Having built a career through a steadfast commitment to law studies (and working his way up the ladder from entry-level law clerk to law firm owner), Steve credits his family because of their history of resilience, endless love, and faithful support.
How can my community review applications for proposed owners and tenants?
As a property owner, I am always concerned about who is moving in next door. In order to have the right to screen applicants prior to their occupancy within your community, your community’s organizational documents must grant your board of directors the power to do so. If they do not, your community has the ability to amend its documents to permit such a right. Once a community has the right to screen applicants, we suggest adopting a protocol to ensure that all applicants are screened pursuant to the same set of rules. As long as the screening rules your community adopts are a reasonable with all applicants screened according to that protocol, your community will have an excellent means by which to defend any discrimination claims that may arise from the screening.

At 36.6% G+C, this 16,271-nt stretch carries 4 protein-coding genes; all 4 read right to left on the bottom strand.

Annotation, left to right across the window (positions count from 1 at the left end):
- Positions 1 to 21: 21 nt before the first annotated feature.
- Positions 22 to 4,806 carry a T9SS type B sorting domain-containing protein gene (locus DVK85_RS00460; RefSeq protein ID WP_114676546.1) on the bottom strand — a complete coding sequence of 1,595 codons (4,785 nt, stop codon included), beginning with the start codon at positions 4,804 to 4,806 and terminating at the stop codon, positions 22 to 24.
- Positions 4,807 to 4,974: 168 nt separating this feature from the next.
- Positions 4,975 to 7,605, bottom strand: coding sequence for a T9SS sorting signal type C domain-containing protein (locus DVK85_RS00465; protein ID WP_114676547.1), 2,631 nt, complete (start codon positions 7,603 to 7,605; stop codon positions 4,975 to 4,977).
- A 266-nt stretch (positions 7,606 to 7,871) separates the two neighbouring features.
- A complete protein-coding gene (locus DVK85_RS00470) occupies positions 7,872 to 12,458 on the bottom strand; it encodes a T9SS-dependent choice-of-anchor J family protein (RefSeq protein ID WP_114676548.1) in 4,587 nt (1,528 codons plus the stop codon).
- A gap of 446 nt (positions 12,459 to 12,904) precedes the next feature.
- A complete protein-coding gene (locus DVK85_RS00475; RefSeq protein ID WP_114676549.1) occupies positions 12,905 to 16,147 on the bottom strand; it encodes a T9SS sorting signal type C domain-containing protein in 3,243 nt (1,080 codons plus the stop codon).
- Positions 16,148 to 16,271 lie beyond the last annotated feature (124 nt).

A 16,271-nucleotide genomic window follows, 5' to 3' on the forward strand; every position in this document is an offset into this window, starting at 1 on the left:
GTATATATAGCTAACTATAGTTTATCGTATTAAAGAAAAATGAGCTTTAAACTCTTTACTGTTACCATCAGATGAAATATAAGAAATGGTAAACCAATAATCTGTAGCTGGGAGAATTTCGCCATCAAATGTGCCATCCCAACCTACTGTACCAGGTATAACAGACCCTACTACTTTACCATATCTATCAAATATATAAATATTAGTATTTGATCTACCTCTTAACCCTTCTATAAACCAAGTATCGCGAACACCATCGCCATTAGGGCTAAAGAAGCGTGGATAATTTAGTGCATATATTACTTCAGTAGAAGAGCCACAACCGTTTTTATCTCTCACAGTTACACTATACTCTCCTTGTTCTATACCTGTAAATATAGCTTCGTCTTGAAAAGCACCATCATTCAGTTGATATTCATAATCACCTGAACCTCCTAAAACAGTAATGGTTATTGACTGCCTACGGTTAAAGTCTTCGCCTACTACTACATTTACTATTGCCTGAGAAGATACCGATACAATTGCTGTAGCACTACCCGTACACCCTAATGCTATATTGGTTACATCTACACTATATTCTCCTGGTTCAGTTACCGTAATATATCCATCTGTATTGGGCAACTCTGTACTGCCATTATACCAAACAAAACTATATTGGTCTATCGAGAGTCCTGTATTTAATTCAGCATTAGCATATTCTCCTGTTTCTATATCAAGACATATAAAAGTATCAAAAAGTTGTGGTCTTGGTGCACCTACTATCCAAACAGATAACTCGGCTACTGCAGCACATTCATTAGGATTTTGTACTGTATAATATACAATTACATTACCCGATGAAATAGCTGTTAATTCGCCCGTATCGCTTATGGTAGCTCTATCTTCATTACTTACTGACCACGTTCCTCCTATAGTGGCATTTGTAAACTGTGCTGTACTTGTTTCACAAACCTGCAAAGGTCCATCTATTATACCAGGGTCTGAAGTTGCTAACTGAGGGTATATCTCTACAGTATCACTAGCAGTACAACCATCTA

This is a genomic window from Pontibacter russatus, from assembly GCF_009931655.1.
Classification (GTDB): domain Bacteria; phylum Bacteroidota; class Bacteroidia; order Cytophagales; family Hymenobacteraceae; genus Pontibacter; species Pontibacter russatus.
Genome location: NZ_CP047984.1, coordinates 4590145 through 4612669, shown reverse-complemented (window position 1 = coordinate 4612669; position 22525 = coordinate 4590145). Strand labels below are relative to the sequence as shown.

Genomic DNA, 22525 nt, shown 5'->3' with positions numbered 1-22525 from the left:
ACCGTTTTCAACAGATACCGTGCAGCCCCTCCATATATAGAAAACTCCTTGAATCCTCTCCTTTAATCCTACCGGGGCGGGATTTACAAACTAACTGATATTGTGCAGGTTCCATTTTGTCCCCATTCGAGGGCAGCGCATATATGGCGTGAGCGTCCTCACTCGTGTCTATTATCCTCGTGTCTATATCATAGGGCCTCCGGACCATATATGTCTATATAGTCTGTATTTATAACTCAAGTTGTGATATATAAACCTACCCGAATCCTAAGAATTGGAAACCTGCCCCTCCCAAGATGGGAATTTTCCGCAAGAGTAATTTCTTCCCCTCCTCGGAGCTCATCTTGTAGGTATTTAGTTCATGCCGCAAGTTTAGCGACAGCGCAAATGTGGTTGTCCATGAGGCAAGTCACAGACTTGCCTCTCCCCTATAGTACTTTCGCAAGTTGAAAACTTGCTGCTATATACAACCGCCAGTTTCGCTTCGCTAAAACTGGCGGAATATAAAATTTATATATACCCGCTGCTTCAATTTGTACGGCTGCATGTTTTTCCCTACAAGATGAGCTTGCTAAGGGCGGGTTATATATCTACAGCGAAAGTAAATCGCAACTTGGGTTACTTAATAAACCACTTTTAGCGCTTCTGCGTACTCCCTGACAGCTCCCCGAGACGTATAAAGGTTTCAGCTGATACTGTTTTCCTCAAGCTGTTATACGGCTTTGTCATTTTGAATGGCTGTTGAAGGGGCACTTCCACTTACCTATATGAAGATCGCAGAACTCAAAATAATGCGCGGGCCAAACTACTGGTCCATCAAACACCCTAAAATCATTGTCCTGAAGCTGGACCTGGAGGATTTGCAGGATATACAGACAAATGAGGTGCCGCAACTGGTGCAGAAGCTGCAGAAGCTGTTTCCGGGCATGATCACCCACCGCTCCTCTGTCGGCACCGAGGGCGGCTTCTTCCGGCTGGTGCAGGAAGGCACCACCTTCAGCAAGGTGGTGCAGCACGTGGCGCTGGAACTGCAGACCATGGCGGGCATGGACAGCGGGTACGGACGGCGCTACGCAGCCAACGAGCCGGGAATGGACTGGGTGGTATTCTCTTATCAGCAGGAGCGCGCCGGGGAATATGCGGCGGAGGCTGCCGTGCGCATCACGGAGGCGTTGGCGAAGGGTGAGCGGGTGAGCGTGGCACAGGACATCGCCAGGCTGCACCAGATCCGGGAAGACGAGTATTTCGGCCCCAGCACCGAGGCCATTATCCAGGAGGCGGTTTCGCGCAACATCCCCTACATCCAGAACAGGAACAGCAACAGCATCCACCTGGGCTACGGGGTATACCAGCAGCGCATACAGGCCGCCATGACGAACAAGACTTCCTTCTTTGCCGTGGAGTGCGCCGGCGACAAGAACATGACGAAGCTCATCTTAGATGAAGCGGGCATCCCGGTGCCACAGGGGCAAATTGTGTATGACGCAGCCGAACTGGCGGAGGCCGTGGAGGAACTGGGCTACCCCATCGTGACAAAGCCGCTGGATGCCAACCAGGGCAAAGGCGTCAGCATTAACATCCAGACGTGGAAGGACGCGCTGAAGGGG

What does the State consider to be an emergency?